(Tuesday, September 22nd, 2009 - for some reason, my blog is not posting the date above this entry)
Matthew and I are in Drumheller, Alberta - on route to visit my dear friend Shelley in Calgary (whom Matthew has monikered "Mrs. Fun Shelley"). We left home two days ago and drove about six hours on that and the next day; we arrived yesterday evening. In fact, it was while we were on the #1 Highway around Herbert or Swift Current Saskatchewan that I learned the results of yesterday's restrucuting vote...when phoning in to check my messages. I'll likely always remember where I was the moment I heard the news and the twenty or so minutes following that while I blubbered my way down the highway!
Anyway, one of the benefits of homeschooling is that we can be flexible in how and where we do our school work. Now that the busy touristy season is mostly over and the weather is perfect for a driving trip, we decided that this would be a prime time to do something adventurous and relatively spontaneous - partly educational, mostly fun! I prepared curriculum in advance for a couple of weeks' worth of schooling, and we're 'doing school' on the road for the next 10 days or so.
The drive here was absolutely spectacular - I enjoyed it from the first moment until we drove into Drumheller yesterday. First, it really is the perfect time of year to travel, not only from a low-traffic perspective, but from an aesthetic point of view: the prairie fields are rainbows of fall and harvest colours; they are unbelievably beautiful, with every panorama eclipsing the last. Though my siblings and I drove this route as children many times with my parents (while my Dad did business), I have no recollection of the scenery...my memories of the drive are more structured around: the three of us kids fighting for space in the back seat of the Chrysler; my brother's hairy legs taking up most of the back seat; my sister whining about having to sit on the middle 'hump' seat; and Dad's hand snaking back to where we sat, trying to catch one of us in in a whack with his hand as he tried to control our behaviour. Ahh, memories...I need some background music.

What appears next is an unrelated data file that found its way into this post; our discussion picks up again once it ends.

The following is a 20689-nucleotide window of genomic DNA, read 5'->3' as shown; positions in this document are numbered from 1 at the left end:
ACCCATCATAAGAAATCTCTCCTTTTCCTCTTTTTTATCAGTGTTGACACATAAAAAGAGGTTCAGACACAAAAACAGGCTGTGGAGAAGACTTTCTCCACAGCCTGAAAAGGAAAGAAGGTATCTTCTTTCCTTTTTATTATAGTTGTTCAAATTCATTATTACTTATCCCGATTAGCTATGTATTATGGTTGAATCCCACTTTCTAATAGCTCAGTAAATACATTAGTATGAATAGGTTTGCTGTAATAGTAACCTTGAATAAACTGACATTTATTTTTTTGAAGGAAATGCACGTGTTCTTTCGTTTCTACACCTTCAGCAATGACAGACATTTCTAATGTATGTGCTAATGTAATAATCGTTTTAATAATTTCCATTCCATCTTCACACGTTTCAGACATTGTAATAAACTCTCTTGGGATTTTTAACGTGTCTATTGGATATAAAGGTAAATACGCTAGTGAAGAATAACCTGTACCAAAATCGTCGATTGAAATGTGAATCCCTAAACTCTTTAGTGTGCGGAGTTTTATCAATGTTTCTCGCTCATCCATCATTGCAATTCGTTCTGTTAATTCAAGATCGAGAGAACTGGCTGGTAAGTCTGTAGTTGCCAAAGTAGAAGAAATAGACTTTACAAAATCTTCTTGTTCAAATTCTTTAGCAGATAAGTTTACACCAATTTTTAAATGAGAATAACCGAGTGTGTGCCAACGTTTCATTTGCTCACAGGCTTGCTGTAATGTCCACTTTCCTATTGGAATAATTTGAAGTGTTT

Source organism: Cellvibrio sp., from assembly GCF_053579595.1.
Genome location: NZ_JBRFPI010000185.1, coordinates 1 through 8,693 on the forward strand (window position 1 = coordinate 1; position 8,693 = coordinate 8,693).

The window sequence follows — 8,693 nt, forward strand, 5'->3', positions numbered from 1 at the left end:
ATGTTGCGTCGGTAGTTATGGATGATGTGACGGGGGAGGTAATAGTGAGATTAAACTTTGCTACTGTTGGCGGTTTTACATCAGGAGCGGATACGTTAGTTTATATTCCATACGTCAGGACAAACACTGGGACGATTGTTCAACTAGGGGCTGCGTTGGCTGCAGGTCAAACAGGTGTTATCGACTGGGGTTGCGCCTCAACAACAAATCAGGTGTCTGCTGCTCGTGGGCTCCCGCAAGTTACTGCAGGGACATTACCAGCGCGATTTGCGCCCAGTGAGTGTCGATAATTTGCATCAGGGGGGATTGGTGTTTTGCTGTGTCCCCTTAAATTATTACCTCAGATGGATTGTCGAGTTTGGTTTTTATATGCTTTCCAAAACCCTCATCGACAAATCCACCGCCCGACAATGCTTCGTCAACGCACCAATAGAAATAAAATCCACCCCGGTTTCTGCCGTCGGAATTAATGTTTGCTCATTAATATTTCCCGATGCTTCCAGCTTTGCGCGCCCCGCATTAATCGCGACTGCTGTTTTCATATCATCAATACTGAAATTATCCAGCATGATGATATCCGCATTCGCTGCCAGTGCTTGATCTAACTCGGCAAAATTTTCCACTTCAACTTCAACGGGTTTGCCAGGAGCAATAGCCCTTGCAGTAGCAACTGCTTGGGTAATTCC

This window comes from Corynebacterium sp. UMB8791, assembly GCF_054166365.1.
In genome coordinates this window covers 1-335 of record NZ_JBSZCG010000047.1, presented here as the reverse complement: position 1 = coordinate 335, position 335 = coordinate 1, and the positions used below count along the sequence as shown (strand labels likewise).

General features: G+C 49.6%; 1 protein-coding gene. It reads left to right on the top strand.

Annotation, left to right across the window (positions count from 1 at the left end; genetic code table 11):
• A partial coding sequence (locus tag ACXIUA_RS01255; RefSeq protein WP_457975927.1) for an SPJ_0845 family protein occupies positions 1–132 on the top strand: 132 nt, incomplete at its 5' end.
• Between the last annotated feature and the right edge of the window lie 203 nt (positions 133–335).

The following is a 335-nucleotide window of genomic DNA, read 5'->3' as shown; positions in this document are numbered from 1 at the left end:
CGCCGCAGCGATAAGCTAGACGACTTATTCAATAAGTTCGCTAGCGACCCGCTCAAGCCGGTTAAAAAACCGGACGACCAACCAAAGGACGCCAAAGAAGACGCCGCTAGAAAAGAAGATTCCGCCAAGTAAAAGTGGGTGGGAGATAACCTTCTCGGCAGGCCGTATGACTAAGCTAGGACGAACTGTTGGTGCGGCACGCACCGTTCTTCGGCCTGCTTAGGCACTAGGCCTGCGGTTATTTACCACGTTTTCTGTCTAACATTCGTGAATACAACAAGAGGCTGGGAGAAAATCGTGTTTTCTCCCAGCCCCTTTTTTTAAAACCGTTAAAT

Anyway, I really enjoyed the scenery right through the prairie provinces. I've often heard people talk about the boring highway stretching from border to border in Saskatchewan, but I beg to differ. Though the occasional curve in the road was welcome relief for arms tired of holding the wheel straight, my eyes felt full of spectacular golden prairie landscape. Not once were my eyes tired or tempted to close. Once, appreciating the view around Swift Current, I noticed that my panorama was cut into two halves, horizontally. From eye level up, from one side to the opposite side pretty much all I could see was robin egg blue sky - only three small clouds broke up the simple pallette and they appeared to be suspended from a heaven-held string, so perfect were they in gracing the skyline directly in front of me. Then, from my eye level down, the colours were all gold, brown, russet and green - from one side window, across the front windshield, all the way to the opposite side window - the cornucopia of colours was broken only by the vertical gray line created by the exclamation point of the highway. Some of the rolling hills looked like they'd been hand-sculpted; I kept thinking of pottery as I looked at them. I could picture a hand smoothing the curves, with a thumb easing up at the top to create an occasional ridge. Perhaps it was a Potter.
Perhaps the most startling picture of all was in the final few minutes of our drive. About forty minutes before we arrived in Drumheller, we turned north and left the #1 for the first time since leaving home, and we enjoyed a hilly, golden drive through to the last hill that would take us into Drumheller. Cresting that last gentle hill, we were completely unprepared for the view of the other side - I almost drove onto the shoulder in my astonishment. Below us, spread as far as the eye could see, were the famous hoodoo land formations that I'd read a bit about but hadn't seen yet. I'm not able to describe that valley in any way that could possibly do it justice, but I will say that I've never seen anything quite like it. The sandy and crevice-lined hoodoos were everywhere: large ones the the size of the foothill mountain ranges west of Calgary; small ones that could be dashed up in less than five minutes; and some on top of other ones. It was a valley dominated by crusty brown and craggy, miniature mountains that looked like they were made of sand that was desert-dried into a water-starved collection of fissures and clefts. How do you describe a valley of mountains? You don't. But it was an idyllic ending to a glorious drive.